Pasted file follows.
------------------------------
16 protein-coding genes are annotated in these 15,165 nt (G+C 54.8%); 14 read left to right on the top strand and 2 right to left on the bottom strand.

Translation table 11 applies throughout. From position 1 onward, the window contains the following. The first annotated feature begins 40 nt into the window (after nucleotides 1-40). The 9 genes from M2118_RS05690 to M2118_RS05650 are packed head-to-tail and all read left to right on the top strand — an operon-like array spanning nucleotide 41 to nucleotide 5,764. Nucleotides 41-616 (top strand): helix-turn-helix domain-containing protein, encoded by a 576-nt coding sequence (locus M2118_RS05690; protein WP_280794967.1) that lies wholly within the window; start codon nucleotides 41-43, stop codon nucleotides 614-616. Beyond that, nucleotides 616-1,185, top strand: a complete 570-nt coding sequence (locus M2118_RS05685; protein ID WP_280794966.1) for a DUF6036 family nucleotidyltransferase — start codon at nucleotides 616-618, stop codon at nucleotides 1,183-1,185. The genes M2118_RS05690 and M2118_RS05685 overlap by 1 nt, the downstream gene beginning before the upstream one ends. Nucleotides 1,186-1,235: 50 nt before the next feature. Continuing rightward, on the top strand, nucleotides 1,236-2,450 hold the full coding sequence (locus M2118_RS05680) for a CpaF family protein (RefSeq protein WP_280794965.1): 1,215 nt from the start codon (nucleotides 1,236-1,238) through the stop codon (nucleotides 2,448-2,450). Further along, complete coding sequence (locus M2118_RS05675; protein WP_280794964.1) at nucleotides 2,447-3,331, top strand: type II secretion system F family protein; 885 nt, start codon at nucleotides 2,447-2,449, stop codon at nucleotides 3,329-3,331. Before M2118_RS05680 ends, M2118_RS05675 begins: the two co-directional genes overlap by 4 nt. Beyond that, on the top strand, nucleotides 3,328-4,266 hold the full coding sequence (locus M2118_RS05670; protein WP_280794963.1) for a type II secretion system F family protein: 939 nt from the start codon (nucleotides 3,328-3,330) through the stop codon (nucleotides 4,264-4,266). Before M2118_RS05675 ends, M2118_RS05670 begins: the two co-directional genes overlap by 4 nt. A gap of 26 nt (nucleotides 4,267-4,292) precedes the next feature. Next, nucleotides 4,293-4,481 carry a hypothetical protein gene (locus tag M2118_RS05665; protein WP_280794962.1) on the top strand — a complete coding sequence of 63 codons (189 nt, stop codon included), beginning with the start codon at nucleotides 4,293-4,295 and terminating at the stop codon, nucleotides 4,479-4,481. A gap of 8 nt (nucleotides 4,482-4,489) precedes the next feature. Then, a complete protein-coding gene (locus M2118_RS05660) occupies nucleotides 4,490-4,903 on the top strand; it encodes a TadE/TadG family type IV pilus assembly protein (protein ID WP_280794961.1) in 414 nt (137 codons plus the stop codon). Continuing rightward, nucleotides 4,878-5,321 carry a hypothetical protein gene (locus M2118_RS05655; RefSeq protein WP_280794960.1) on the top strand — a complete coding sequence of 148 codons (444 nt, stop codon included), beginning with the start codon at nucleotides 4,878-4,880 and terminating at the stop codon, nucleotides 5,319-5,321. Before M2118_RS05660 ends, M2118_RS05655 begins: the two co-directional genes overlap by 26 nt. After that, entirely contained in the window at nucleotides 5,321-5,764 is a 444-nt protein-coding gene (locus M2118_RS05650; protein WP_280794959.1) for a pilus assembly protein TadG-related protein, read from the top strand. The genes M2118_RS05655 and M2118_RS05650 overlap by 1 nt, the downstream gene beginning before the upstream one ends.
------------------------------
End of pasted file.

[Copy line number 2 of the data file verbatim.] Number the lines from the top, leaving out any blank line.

Translation table 11 applies throughout. From position 1 onward, the window contains the following. The first annotated feature begins 40 nt into the window (after nucleotides 1-40). The 9 genes from M2118_RS05690 to M2118_RS05650 are packed head-to-tail and all read left to right on the top strand — an operon-like array spanning nucleotide 41 to nucleotide 5,764. Nucleotides 41-616 (top strand): helix-turn-helix domain-containing protein, encoded by a 576-nt coding sequence (locus M2118_RS05690; protein WP_280794967.1) that lies wholly within the window; start codon nucleotides 41-43, stop codon nucleotides 614-616. Beyond that, nucleotides 616-1,185, top strand: a complete 570-nt coding sequence (locus M2118_RS05685; protein ID WP_280794966.1) for a DUF6036 family nucleotidyltransferase — start codon at nucleotides 616-618, stop codon at nucleotides 1,183-1,185. The genes M2118_RS05690 and M2118_RS05685 overlap by 1 nt, the downstream gene beginning before the upstream one ends. Nucleotides 1,186-1,235: 50 nt before the next feature. Continuing rightward, on the top strand, nucleotides 1,236-2,450 hold the full coding sequence (locus M2118_RS05680) for a CpaF family protein (RefSeq protein WP_280794965.1): 1,215 nt from the start codon (nucleotides 1,236-1,238) through the stop codon (nucleotides 2,448-2,450). Further along, complete coding sequence (locus M2118_RS05675; protein WP_280794964.1) at nucleotides 2,447-3,331, top strand: type II secretion system F family protein; 885 nt, start codon at nucleotides 2,447-2,449, stop codon at nucleotides 3,329-3,331. Before M2118_RS05680 ends, M2118_RS05675 begins: the two co-directional genes overlap by 4 nt. Beyond that, on the top strand, nucleotides 3,328-4,266 hold the full coding sequence (locus M2118_RS05670; protein WP_280794963.1) for a type II secretion system F family protein: 939 nt from the start codon (nucleotides 3,328-3,330) through the stop codon (nucleotides 4,264-4,266). Before M2118_RS05675 ends, M2118_RS05670 begins: the two co-directional genes overlap by 4 nt. A gap of 26 nt (nucleotides 4,267-4,292) precedes the next feature. Next, nucleotides 4,293-4,481 carry a hypothetical protein gene (locus tag M2118_RS05665; protein WP_280794962.1) on the top strand — a complete coding sequence of 63 codons (189 nt, stop codon included), beginning with the start codon at nucleotides 4,293-4,295 and terminating at the stop codon, nucleotides 4,479-4,481. A gap of 8 nt (nucleotides 4,482-4,489) precedes the next feature. Then, a complete protein-coding gene (locus M2118_RS05660) occupies nucleotides 4,490-4,903 on the top strand; it encodes a TadE/TadG family type IV pilus assembly protein (protein ID WP_280794961.1) in 414 nt (137 codons plus the stop codon). Continuing rightward, nucleotides 4,878-5,321 carry a hypothetical protein gene (locus M2118_RS05655; RefSeq protein WP_280794960.1) on the top strand — a complete coding sequence of 148 codons (444 nt, stop codon included), beginning with the start codon at nucleotides 4,878-4,880 and terminating at the stop codon, nucleotides 5,319-5,321. Before M2118_RS05660 ends, M2118_RS05655 begins: the two co-directional genes overlap by 26 nt. After that, entirely contained in the window at nucleotides 5,321-5,764 is a 444-nt protein-coding gene (locus M2118_RS05650; protein WP_280794959.1) for a pilus assembly protein TadG-related protein, read from the top strand. The genes M2118_RS05655 and M2118_RS05650 overlap by 1 nt, the downstream gene beginning before the upstream one ends.